Analysis of real-world data on growth hormone therapy adherence using a connected injection device
van Dommelen, P.
Background. Poor adherence to long-term recombinant human growth hormone (r-hGH) treatment can lead to suboptimal clinical outcomes; consequently, supporting and monitoring adherence is a crucial part of patient management. We assessed adherence to r-hGH treatment in children with growth disorders over 48 months using a connected monitoring device (easypod™), which automatically transmits adherence data via an online portal (easypod™ connect); both sit within an adherence decision support system (ADSS). We also investigated the effect of age and sex on adherence. Methods. Data from children transmitting over 10 injections between January 2007 and February 2019 were analyzed. Adherence (mg injected/mg prescribed) was categorized as high (≥85%), intermediate (> 56–84%) or low (≤56%) and assessed at seven time points from the start of treatment up to 48 months. Adherence was investigated over time and stratified by puberty status and sex. Mean transmission rate in each adherence category (total number of transmissions/total number of children) at each time point was calculated as a proxy measure of engagement in disease and treatment management. Descriptive analyses were performed. Results. Longitudinal records were available for 13,553 children. Overall, 71% (n = 9578) had high adherence, 22% (n = 2989) intermediate and 7% (n = 986) low. The proportion of children with high adherence decreased over time from 87% (n = 12,964) to 65% (n = 957) and was higher in pre-pubertal than pubertal children (girls: 80% [n = 1270] vs 70% [n = 4496]; boys 79% [n = 2573] vs 65% [n = 5214]). Children with high adherence had a higher mean number of transmissions (12.5 [SD 24.9]) than children with intermediate (7.2 [SD 15.3]) or low (3.5 [SD 5.7]) adherence. Conclusions. High adherence was seen in patients administering r-hGH using the connected device. Children with high adherence were most likely to regularly transmit data. Pubertal children showed lower adherence. We show the potential to develop an ADSS to analyze trends in real-world adherence data. This may prove useful to direct interventions to improve adherence while the ability to readily share data with healthcare professionals may itself improve adherence.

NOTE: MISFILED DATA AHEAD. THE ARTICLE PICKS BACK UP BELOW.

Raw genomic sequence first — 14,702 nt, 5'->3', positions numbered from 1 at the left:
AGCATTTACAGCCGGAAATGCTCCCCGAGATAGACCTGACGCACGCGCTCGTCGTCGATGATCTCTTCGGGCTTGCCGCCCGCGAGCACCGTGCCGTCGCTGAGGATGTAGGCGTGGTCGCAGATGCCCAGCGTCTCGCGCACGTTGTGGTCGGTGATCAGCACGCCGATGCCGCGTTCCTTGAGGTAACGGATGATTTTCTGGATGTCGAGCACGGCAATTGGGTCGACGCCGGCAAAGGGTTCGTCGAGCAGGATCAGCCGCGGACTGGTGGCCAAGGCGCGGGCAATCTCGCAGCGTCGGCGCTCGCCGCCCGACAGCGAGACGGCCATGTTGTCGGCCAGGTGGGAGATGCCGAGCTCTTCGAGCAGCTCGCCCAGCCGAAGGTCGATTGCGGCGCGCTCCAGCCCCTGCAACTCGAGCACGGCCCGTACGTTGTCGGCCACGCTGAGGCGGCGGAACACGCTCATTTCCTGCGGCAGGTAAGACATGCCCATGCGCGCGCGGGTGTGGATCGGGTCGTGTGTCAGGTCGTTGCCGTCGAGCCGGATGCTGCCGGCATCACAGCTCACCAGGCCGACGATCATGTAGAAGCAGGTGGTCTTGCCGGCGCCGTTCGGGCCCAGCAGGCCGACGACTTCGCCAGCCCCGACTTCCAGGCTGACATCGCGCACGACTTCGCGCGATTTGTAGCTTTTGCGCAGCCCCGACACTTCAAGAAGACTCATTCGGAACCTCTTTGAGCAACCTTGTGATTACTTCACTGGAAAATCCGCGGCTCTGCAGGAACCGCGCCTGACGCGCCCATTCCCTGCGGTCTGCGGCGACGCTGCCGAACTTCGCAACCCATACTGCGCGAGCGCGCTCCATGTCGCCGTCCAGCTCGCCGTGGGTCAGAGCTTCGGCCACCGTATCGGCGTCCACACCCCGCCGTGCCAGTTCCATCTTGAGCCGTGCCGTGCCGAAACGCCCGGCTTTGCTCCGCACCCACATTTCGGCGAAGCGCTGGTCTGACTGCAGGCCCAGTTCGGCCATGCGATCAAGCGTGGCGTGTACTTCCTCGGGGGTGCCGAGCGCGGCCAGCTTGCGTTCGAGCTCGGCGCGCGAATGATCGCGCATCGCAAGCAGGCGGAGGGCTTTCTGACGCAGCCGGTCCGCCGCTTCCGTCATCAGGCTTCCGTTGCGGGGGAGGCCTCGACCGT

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Electromechanical injection device
BMC Medical Informatics and Decision Making, 20 (20), 176